"I used to ask her, what did it mean? How was it then? How was it that she could stand in the Hauptplatz, a young girl, and stretch her arm out and Ziegheil? I've seen the photographs. One of the hands raised in salute is my mother's. We talked, we still talk about it, but there is not really an answer.
"She believed. She was an innocent. She got carried away. She never got over it. That moment in Hitler's house remains the high point of her life. All else that happened since, she knows; everybody knows; but as a young girl, finding herself on his Berchtesgaden couch, - she never forgot, how could she?
"No matter what questions I ask, it is a wall between that generation and those that follow. They secretly dream still of how it could have been. We know how it was."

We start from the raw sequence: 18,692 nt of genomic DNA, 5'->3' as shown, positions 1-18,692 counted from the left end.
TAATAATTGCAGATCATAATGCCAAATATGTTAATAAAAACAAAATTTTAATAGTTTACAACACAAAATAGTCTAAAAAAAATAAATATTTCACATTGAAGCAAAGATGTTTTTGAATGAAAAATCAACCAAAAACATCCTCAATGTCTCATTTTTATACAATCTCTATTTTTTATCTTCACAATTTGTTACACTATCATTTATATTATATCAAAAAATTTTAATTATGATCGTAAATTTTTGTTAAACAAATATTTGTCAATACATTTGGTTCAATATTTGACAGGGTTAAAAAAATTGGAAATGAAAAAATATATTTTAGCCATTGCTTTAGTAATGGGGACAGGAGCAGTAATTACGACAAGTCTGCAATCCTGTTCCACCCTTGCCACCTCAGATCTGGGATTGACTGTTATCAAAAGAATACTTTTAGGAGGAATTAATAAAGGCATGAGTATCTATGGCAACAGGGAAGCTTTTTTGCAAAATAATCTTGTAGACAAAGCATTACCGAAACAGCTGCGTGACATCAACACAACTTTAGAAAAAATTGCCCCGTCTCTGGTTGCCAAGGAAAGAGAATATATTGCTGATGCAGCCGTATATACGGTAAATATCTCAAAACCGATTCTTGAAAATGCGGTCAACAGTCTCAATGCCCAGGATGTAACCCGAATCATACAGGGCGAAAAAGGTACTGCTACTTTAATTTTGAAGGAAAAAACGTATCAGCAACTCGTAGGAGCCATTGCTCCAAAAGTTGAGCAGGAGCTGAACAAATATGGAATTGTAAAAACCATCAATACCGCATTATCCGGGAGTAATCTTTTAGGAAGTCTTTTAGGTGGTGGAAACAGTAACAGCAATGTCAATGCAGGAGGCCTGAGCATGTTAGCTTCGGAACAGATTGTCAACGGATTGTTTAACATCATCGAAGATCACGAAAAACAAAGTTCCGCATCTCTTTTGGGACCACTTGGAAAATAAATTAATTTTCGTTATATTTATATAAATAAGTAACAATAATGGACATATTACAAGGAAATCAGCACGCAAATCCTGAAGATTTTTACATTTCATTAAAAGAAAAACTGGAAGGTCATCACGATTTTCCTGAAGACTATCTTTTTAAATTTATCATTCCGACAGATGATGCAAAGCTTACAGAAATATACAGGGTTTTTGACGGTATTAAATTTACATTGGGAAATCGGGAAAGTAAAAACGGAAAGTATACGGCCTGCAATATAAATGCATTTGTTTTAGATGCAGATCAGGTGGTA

Perhaps it was Peter, perhaps someone else, who told this story. It doesn't matter. At the bar it is so easy to confide things, and then afterwards you wonder who said what. He talked, the person who told this story, about the visit of his mother to Berchtesgaden with her school class; how she fainted, - fainted - from the terror of seeing in person, up close and breathing, Adolf Hitler. How they carried her into Herr Hitler's living room, and placed her gently on his own divan (Under that dreadful painting? I asked, but they shushed me. Shshsh.) and when she came to and looked up, he says she drowned in the dark eyes of the Führer himself.
"We used to talk about it," he said, setting up the bottles. "For hours we talked, but I still don't understand."